Ereader vs Phone

Day 179/365- Kindle   Galaxy Nexus

Roger Luo via Compfight  Sean Kelly via Compfight

I have recently come to a startling conclusion about my ebook reading habits. I don’t use my Kindle 3 nearly as much as I do my Galaxy Nexus phone, for reading ebooks. Before I had the Nexus phone, I used a Droid. The screen on the original Droid was small and not very comfortable for reading. But I read on it anyway because it was convenient. Standing in line or sitting and waiting for a haircut were perfect times for reading on the Droid.

But whenever I wanted to sit back, relax and read a good novel, I reached for my Kindle 3. It was bigger and easier to read than the tiny Droid screen. I could also take it outside whenever I wanted and I had a built-in light on the leather case, so I could read inside at night too. It was my default ebook reader.

Then I got the Nexus phone and much to my surprise, I find myself picking up the phone to do my reading and not the Kindle. I never imagined that the bigger screened Nexus phone would have changed my reading habits, but it has. Another reason I reach for the phone more than the Kindle is proximity. I usually always have my phone with me and I don’t have to get up and find it. Who knew I could be so lazy?

I have no problems reading on the Kindle 3. I love the experience. It’s singular and focused, just like a real book can be. No distractions, just me and the voice of the author in my head. I still use it to read, but just not as much as I used too.

The Nexus phone has the Kindle app and it also has the Nook app and a bevy of other reading apps. So my options of what to read expand when I’m reading on the phone. But that’s not really a big deal for me as most of my ebook library is on the Kindle.

What was interesting to me was that more and more I’ve passed on the Kindle and just read on the phone. Even when both were in reach on the couch. Sometimes it was whatever was closest but usually, the phone won out on the distance battle. In examining my reading activity on the phone, I realized that I was doing more than just reading a book on it. I was reading the news and checking in on Twitter and Google Plus. These are activities that you can’t really do on a Kindle 3.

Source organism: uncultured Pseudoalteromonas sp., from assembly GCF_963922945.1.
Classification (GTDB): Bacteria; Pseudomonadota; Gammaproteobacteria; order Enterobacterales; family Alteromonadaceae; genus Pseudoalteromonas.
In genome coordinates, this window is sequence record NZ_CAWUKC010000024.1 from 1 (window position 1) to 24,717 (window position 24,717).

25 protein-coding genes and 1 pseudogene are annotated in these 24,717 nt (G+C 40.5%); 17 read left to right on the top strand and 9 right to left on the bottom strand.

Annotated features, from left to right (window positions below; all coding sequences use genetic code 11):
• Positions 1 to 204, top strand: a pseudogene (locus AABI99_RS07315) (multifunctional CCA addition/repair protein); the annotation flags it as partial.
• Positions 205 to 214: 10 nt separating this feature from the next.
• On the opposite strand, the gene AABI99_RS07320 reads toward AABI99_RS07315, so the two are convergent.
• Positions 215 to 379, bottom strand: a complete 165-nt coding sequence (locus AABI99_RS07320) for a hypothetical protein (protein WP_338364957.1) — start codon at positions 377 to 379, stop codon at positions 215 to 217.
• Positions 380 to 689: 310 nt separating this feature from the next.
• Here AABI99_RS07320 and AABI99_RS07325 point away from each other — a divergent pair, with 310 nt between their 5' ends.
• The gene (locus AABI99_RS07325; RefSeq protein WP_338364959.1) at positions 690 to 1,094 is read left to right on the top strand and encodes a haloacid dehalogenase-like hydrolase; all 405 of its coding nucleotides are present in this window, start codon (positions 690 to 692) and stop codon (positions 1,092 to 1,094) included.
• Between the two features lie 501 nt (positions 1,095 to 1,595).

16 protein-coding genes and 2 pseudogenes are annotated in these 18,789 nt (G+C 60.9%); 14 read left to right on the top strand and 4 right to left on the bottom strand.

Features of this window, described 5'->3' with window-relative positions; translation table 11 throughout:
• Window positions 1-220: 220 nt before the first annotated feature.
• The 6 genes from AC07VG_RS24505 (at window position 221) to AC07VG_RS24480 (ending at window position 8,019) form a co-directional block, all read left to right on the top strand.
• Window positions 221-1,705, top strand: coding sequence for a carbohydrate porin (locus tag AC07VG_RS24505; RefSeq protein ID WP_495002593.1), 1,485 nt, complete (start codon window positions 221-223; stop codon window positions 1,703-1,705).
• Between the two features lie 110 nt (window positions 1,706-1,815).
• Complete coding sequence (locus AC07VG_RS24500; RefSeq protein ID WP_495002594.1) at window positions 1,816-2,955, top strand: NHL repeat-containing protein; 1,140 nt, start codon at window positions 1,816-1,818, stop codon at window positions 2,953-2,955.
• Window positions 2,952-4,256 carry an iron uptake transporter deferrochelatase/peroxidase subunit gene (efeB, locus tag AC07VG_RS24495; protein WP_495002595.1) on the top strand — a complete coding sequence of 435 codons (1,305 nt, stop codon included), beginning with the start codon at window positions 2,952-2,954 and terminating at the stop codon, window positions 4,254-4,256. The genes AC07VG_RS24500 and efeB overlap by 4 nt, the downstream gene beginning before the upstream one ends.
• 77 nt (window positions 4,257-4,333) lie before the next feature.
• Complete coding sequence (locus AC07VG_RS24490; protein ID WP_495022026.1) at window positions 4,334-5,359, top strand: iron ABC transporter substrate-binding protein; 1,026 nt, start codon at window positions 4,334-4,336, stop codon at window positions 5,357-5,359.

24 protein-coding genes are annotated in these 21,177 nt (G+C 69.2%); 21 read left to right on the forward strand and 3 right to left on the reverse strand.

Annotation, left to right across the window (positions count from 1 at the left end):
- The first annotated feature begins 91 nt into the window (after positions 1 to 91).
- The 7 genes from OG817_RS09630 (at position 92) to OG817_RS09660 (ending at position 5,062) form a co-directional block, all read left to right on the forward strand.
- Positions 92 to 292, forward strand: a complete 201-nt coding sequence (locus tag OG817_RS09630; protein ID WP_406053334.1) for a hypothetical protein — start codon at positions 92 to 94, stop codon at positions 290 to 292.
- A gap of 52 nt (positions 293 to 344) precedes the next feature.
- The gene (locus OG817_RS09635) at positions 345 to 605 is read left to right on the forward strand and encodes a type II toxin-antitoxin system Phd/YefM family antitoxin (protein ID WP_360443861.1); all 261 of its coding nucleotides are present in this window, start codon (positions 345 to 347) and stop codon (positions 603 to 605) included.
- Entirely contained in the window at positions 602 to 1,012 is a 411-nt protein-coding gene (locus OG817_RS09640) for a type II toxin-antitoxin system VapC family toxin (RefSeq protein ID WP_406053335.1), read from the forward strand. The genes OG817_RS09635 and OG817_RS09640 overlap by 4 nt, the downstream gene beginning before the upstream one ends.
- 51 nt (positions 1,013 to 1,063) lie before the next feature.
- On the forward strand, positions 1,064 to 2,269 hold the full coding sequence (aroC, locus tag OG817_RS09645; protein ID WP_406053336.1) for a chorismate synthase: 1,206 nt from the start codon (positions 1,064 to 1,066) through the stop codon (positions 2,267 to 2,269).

But they are activities you can do on a tablet. So would I use a Kindle Fire or some other tablet as much for my reading? No way to tell, since I don’t own a tablet of any kind. However, I think the phone will win that battle too because of the convenience factor. The phone is still always closer to me in my pocket than any tablet would be.

I just found this interesting as a reader and thought I’d point it out to my fellow writers and readers. Will the larger screen phones start to compete with ereaders and tablets in your home?


Galaxy Nexus In My Pocket

I’ve been using my new Galaxy Nexus phone for about a week now and thought I’d write some thoughts down for anyone who cares about such things. I chose this much delayed and horribly launched phone mainly because I’m on Verizon and I wanted to finally get my hands on a pure Google phone. While this phone is not as “pure Google” as its brethren, its all I have access to on Verizon.